FDA still exploring acrylamide

FDA has released exploratory data on acrylamide levels found in various foods which indicates a wide variety of acrylamide levels in the foods tested. Acrylamide is a known animal carcinogen at high dose levels, but it’s not known whether acrylamide causes cancer in humans or animals at the very low levels found in foods. The agency said some foods have very little or no acrylamide present, while test results from other foods continue to confirm the presence of the substance.

FDA also released new data showing a correlation between acrylamide levels and the length of time the food is cooked and the temperature at which the food is cooked. However, the agency said it’s premature to draw conclusions about particular foods and particular products.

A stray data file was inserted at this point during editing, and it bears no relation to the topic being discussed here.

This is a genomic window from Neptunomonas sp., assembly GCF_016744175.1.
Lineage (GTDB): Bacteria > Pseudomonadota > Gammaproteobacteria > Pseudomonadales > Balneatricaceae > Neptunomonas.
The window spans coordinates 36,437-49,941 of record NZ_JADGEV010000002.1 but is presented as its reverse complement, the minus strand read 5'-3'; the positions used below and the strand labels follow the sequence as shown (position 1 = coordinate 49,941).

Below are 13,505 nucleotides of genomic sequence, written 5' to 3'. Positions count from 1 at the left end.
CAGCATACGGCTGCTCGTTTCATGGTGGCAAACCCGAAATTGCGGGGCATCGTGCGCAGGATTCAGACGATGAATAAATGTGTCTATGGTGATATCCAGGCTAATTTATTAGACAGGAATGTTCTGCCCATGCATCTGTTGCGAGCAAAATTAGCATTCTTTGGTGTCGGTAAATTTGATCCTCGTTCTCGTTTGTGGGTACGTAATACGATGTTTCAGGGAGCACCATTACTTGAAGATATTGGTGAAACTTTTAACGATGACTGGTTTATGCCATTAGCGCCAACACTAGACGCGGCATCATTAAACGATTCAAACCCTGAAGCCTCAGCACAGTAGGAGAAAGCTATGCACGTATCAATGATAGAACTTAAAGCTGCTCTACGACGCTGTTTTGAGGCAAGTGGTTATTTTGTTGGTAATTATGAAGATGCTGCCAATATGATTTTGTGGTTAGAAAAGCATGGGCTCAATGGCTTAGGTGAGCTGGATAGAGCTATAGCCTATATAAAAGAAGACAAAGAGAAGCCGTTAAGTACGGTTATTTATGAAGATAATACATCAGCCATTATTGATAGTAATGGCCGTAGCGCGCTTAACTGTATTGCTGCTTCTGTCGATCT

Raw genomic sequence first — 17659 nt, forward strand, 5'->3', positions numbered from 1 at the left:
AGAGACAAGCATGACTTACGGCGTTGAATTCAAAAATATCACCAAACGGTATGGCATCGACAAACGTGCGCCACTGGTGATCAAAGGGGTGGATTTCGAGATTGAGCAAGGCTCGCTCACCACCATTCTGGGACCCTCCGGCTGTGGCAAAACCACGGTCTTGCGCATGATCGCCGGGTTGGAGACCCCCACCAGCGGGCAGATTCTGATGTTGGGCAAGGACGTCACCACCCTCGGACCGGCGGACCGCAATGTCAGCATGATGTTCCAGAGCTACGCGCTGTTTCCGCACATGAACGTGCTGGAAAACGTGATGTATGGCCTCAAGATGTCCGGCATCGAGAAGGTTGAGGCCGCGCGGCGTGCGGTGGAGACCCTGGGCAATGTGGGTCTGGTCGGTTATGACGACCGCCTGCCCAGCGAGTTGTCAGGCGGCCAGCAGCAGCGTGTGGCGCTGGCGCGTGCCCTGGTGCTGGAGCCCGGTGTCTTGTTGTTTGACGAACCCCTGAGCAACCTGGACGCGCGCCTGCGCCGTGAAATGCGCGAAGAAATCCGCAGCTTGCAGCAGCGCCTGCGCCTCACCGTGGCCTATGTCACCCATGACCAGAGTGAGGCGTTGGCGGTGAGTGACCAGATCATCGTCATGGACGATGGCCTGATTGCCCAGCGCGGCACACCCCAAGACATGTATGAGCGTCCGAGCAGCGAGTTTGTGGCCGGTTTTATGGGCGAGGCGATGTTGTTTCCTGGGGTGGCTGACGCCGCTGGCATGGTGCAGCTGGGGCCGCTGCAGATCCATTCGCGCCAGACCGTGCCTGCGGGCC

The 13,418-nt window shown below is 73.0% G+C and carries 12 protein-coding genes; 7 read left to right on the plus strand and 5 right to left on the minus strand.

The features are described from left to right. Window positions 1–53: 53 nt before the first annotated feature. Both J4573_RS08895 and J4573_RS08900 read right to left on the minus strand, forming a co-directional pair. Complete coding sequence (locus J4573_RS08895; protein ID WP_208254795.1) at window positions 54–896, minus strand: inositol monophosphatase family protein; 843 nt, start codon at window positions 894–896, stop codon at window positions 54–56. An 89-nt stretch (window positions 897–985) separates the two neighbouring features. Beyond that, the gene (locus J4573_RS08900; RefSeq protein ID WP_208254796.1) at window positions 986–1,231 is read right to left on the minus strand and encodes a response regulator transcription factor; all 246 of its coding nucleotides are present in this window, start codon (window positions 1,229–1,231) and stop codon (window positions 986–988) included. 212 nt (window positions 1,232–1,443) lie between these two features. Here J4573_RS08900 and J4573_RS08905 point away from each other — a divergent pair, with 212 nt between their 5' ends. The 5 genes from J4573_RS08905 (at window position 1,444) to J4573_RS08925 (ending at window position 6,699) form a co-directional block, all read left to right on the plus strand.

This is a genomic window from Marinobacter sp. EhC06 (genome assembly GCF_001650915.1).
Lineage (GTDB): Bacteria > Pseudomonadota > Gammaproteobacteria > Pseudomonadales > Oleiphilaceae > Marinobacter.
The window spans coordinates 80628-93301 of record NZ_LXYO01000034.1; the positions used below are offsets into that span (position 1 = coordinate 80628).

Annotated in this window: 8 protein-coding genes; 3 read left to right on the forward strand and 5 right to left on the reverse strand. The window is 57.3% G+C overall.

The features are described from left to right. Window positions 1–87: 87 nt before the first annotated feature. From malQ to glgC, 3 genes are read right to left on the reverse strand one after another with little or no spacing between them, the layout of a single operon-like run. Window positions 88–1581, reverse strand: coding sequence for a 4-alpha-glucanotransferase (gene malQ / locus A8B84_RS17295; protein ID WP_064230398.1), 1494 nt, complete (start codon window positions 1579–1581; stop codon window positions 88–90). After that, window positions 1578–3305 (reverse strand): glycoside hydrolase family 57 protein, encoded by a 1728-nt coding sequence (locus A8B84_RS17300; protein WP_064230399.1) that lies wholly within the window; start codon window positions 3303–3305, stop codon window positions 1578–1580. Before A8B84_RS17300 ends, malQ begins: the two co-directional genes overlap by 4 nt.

“These sample results cannot and should not be generalized or used to reach conclusions about acrylamide levels in particular brands of foods. These samples are also not statistically representative of specific foods or brands,” FDA said in a statement. The data will be reviewed by members of the agency’s Food Advisory Committee.

Draft directive on RTE meat and poultry

USDA’s Food Safety and Inspection Service issued a draft directive on microbial sampling, clarifying existing inspection procedures in facilities producing ready-to-eat (RTE) meat and poultry products. The procedures include instructions for FSIS sampling and verification steps to ensure that HACCP plans and Sanitation Standard Operating Procedures (SSOPs) effectively control the presence of Listeria monocytogenes in ready-to-eat products.

Dr. Rhona Applebaum, executive vice president of the National Food Processors Association called the draft improvement over earlier FDA proposals “because of its emphasis on ready-to-eat products with the greatest potential to impact public health.”